Arthur Dumford

View Arthur on the Commonwealth War Graves Commission website
Service number:
Lance Corporal
Leicestershire Regiment
Date of birth:
Date of death:
22 February 1917
Age at Death:

Known information

Lance Corporal Arthur Dumford was born and brought up in Preston and before the war worked in the shoe trade. He joined the 2nd Battalion Leicestershire Regiment on 15 October 1915 shortly before the battalion was sent out to Mesopotamia [Iraq]. The Leicestershires formed part of Tigris Corps which made an unsuccessful attempt to relieve a British force at Kut-el-Amarah in the spring of 1916. A few months later, now known as the Mesopotamian Expeditionary Force, the reorganised British began a new advance against Ottoman forces which eventually led to the capture of Baghdad. Initially progress had been slow. On 22 February 1917 the Leicestershires supported an attack by the 53rd Sikhs against Turkish positions. The war diary records: "The 53rd entered the enemy first line, but on the Turks counterattacking, many of them retired. About 4pm C Company passed through the 53rd Sikhs, rallying many. They soon passed into the Turkish second line." Two more companies of Leicestershires joined in and the war diary adds: "Splendid reports came from B and C Companies and the Turks second line was soon consolidated. During the attack there was heavy rifle fire from the enemy, but luckily it was pretty high and we had few casualties." Nevertheless, the battalion suffered seven men killed and 31 wounded, including Arthur who later died. The Chaplain wrote: "He was a splendid fellow, full of energy and resource and a brave soldier." Arthur has no known grave and he is remembered on Panel 12 of the Basra Memorial in Iraq, and the war memorial in the churchyard of St Peter and St Paul church in Preston.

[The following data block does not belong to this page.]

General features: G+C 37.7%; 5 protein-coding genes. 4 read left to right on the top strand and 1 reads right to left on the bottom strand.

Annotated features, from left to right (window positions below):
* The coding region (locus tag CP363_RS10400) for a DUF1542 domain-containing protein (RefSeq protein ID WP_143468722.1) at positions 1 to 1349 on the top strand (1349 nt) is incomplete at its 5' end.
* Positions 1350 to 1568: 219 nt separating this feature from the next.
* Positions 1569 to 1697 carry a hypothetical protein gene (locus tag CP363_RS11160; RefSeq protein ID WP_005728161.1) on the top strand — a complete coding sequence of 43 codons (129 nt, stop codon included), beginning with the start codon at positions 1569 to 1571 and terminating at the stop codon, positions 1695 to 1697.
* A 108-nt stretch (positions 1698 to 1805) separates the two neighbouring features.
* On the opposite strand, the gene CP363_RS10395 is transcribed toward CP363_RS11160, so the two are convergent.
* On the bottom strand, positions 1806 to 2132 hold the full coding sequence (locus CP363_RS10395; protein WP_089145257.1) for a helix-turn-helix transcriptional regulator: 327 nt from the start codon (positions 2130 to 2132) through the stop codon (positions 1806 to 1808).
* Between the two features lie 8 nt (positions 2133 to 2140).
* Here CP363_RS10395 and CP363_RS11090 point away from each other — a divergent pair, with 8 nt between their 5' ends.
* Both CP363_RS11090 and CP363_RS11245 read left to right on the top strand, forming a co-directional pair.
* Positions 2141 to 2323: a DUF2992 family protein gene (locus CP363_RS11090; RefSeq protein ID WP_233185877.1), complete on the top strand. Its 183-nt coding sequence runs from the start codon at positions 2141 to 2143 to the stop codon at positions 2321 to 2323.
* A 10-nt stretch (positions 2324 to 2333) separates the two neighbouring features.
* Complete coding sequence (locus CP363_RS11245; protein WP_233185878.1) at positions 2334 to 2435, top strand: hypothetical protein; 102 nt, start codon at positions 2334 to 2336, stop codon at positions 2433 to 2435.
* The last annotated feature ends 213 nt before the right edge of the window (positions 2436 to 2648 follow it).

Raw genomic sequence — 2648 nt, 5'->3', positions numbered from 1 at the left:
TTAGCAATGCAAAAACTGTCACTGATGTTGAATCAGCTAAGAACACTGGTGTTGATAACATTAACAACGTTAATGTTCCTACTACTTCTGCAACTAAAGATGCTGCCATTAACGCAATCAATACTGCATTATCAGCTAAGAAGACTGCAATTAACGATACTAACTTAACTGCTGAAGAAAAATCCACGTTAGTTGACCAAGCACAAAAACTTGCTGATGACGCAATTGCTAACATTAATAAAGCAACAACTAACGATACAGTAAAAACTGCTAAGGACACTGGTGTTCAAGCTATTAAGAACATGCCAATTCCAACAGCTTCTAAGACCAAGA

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  • Basra Memorial
  • Preston Memorial
  • Preston Memorial 3

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Rutland and The Battle of the Somme

More than 90 Rutland soldiers died in the Battle of the Somme which lasted from 1 July 1916 until the middle of November. Today they lie in cemeteries across the old battlefield in northern France or are remembered among the 72,000 names on the Thiepval Memorial to the Missing of the Somme. By using our interactive map, you can find out what happened to them.

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